I Was Always Different.
It was quite a challenge to adapt to two vastly diverse cultures. Struggling to balance both inherited traditions—American and Japanese—was like trying to inhale air while submerged in water. Neither culture would accept me as their own. I looked, thought, and acted differently than most kids.
My life started with a Japanese name, but it was changed to an American one by the time I turned six. My mother was a 21-year-old Japanese woman when she gave birth to me in Kamakura, Japan in 1955.
My dad was an American soldier stationed in Japan after World War II. My Koseki (Japanese family registry) identified me as Yoshikawa Kumeo, first born son of Yoshikawa Hisako. There is no mention of my father in this document because they were not married—quite a taboo in post-world war Japan.
Much of my childhood was spent living amongst people who I did not resemble. Although I had a Japanese name, a Japanese mother, and a Japanese citizenry, I was not accepted in their society because I was known as a hafu (derogatory word for half-breed). Mom’s family wanted nothing to do with her or me because I
brought shame to them. I was and still am an outcast of both parents’ families.
Growing up, I was always fighting with Japanese kids while adults looked at me with askance, cursing and wagging threatening fingers at me. The homogenous Japanese society never quite accepted a gaijin (foreigners) and worse.
My dad, tending to military obligations, left us after my birth but re-entered our lives when I was around five years. They planned to marry before he reported to his new assignment in Fort Knox, Kentucky. Mom was concerned that I did not speak English, so she immediately enrolled me in a nearby Catholic Missionary Kindergarten. She was unaware that it was Italian in origin! It didn't matter to me.
One day, while Dad visited us on leave, mom, beaming with pride told me to say “hi” in English.
Proudly, I smiled and blurted out, "Ciao Padre!"
He frowned and said something in an unfamiliar language (English), then roared with laughter! I turned red with embarrassment—thinking I said something wrong!
Everything happened quickly after that. My parents married and I got a new name, Ronald Dwinnells, and soon became a naturalized U.S. Citizen. I even got an American passport to travel to the States. When we
arrived in Kentucky, I suddenly faced an entirely new set of adversities. I was no longer referred to as a gaijin but was now being demonized as a “lousy dirty Jap”! It didn’t help that I couldn’t speak English or that I looked different. I even had a hard-to-pronounce last name unlike the typical Smith, Thomas, and Jones family names that predominated rural Kentucky at the time.
I had no choice but to deal with these new difficulties caused by my being different and unusual. Through resilience and resolve, I learned to embrace failures, adversities, mistakes and even enemies. Ironically, I don’t think I would have had the successes nor the happiness, peace, and contentment of life if I had not experienced difficulties as a child and young man. I am truly grateful.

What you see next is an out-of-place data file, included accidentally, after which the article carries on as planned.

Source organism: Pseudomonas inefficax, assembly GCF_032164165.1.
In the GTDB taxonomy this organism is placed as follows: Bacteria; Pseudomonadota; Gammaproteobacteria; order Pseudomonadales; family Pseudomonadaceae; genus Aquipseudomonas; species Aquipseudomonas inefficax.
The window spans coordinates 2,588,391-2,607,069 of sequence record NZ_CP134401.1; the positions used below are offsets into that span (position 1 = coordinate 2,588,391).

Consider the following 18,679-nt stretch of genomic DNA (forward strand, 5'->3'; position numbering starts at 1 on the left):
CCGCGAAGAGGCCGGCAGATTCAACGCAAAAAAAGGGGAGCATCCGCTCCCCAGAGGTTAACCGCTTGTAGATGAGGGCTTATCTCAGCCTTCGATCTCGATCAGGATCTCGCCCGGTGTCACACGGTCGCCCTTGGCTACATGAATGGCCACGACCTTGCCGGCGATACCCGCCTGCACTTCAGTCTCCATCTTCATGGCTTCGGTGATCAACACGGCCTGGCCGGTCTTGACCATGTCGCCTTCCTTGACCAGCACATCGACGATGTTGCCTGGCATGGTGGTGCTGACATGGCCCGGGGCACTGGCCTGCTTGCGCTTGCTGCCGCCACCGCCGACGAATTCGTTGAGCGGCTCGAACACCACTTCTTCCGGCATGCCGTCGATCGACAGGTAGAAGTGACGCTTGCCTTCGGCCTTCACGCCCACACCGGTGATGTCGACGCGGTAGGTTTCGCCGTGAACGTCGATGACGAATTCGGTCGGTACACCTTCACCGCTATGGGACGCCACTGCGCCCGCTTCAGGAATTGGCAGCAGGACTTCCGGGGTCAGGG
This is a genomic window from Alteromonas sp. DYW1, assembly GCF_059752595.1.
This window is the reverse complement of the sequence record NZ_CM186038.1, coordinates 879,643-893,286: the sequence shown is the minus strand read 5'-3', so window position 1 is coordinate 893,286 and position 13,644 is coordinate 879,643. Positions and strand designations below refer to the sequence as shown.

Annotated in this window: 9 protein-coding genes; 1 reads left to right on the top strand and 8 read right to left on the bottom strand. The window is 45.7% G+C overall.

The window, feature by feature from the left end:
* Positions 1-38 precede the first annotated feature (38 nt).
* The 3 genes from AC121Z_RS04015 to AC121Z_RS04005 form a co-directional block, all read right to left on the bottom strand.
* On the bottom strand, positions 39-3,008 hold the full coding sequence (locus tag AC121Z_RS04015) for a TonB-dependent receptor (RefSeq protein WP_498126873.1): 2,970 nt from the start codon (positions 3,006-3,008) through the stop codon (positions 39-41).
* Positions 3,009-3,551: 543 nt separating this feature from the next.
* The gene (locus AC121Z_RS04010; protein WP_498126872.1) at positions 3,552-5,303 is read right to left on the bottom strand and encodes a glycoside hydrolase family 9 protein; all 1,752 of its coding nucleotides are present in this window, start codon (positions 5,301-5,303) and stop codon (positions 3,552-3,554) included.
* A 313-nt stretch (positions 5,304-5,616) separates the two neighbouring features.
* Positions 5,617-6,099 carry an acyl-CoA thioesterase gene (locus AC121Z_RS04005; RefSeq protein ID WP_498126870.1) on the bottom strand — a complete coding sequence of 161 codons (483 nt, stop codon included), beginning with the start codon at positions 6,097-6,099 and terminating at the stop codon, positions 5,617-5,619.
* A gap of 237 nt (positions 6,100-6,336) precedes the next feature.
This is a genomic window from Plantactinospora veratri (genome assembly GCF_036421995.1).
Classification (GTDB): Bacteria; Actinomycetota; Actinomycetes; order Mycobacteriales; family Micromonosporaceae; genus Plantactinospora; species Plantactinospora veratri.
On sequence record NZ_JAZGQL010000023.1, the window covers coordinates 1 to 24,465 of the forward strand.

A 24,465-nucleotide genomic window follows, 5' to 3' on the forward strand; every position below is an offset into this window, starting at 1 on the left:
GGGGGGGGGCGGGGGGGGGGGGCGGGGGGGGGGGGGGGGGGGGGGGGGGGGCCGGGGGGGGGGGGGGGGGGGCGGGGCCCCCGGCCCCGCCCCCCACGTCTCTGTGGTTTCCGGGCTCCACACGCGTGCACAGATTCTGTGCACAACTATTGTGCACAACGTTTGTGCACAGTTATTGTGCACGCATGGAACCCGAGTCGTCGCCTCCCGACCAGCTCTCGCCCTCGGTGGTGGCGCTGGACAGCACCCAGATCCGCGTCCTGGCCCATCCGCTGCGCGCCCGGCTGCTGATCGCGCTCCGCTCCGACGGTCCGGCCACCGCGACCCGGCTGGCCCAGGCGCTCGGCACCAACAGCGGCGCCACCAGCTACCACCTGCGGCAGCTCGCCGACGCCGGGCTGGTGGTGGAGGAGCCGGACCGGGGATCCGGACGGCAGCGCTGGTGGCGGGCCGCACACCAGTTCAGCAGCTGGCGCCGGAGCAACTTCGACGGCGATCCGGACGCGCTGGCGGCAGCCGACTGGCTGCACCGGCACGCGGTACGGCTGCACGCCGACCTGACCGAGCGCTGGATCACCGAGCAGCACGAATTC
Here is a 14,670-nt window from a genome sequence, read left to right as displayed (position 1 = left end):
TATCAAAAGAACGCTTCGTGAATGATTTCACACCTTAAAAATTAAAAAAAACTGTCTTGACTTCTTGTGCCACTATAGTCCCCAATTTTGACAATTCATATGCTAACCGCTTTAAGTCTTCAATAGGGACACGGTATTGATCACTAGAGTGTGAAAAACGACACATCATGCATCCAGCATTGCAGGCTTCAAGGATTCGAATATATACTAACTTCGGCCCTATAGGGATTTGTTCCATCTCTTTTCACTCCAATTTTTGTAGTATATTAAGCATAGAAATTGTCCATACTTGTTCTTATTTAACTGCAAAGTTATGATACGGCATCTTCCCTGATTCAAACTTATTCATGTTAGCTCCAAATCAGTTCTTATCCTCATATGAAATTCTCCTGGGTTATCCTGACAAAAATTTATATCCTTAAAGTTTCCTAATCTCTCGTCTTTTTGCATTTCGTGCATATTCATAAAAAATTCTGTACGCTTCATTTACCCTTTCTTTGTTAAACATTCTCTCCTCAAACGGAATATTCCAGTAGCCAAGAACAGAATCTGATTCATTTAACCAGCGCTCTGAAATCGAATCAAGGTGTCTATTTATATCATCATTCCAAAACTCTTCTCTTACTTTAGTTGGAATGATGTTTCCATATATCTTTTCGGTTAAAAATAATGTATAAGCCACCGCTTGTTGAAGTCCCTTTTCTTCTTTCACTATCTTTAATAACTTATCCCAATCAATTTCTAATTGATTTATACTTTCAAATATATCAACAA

My first published book, Don’t Pick Up All the Dog Hairs, is about what not to do in leadership and life based upon difficult experiences. Many leaders experience difficulties, almost daily. My message to readers is to embrace these adversities and turn them into good. Learn to always embrace, accept, learn, teach, and move on after difficulties! It will result in a good life!
Please enjoy the "Dog Hair" book! It's a fun read!
"Learn as much as you can," dad always said. "You can't get too far without education, and I want you to have a good life. Stay in school!"
My educational background allowed me to pursue many different interests and courses in my life, everything from being a medical doctor to a health care executive, an educator and even a medical researcher and now an author.
Together, my daughter Abbey, my son Buddy, and I have traveled all over the globe to climb and challenge numerous mountains.
Please check out the gallery to see some
Road Race Competition
Running helps keep me in shape for my mountain climbing activities. To incentivize me, I run in road races so I can get those really cool medals. Pictures of the races are included in the gallery section!
I love to putter around the garden. Japanese lanterns, a funky shaped juniper and a Japanese maple, all make me happy. It's very relaxing and contributes to my overall well-being.
Over the years, I kept up with a variety of physical fitness activities including weightlifting, yoga, bojutsu, tai chi and a variety of core strength exercises!
I have always loved to read. My goal is to read at least one new fiction or non-fiction book per month.